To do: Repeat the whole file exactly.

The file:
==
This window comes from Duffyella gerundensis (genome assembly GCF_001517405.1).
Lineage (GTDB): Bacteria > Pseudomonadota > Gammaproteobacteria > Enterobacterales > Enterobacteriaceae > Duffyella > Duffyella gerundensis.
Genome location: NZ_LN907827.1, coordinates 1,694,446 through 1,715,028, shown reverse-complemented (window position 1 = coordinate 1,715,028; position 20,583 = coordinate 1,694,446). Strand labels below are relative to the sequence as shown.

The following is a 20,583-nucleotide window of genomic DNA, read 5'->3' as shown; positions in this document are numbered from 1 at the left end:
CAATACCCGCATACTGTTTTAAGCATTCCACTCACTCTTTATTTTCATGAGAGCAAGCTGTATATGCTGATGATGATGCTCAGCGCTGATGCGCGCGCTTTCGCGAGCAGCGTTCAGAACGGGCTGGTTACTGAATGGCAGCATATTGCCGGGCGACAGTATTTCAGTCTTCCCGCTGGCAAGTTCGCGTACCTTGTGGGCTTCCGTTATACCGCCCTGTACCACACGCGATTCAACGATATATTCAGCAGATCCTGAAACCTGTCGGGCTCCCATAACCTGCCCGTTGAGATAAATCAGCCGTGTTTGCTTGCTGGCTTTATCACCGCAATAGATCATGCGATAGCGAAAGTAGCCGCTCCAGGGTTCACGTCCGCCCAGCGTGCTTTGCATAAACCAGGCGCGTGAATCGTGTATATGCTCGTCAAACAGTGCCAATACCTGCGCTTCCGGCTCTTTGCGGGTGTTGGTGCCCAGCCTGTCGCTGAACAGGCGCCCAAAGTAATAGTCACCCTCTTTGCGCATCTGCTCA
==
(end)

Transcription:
This window comes from Duffyella gerundensis (genome assembly GCF_001517405.1).
Lineage (GTDB): Bacteria > Pseudomonadota > Gammaproteobacteria > Enterobacterales > Enterobacteriaceae > Duffyella > Duffyella gerundensis.
Genome location: NZ_LN907827.1, coordinates 1,694,446 through 1,715,028, shown reverse-complemented (window position 1 = coordinate 1,715,028; position 20,583 = coordinate 1,694,446). Strand labels below are relative to the sequence as shown.

The following is a 20,583-nucleotide window of genomic DNA, read 5'->3' as shown; positions in this document are numbered from 1 at the left end:
CAATACCCGCATACTGTTTTAAGCATTCCACTCACTCTTTATTTTCATGAGAGCAAGCTGTATATGCTGATGATGATGCTCAGCGCTGATGCGCGCGCTTTCGCGAGCAGCGTTCAGAACGGGCTGGTTACTGAATGGCAGCATATTGCCGGGCGACAGTATTTCAGTCTTCCCGCTGGCAAGTTCGCGTACCTTGTGGGCTTCCGTTATACCGCCCTGTACCACACGCGATTCAACGATATATTCAGCAGATCCTGAAACCTGTCGGGCTCCCATAACCTGCCCGTTGAGATAAATCAGCCGTGTTTGCTTGCTGGCTTTATCACCGCAATAGATCATGCGATAGCGAAAGTAGCCGCTCCAGGGTTCACGTCCGCCCAGCGTGCTTTGCATAAACCAGGCGCGTGAATCGTGTATATGCTCGTCAAACAGTGCCAATACCTGCGCTTCCGGCTCTTTGCGGGTGTTGGTGCCCAGCCTGTCGCTGAACAGGCGCCCAAAGTAATAGTCACCCTCTTTGCGCATCTGCTCA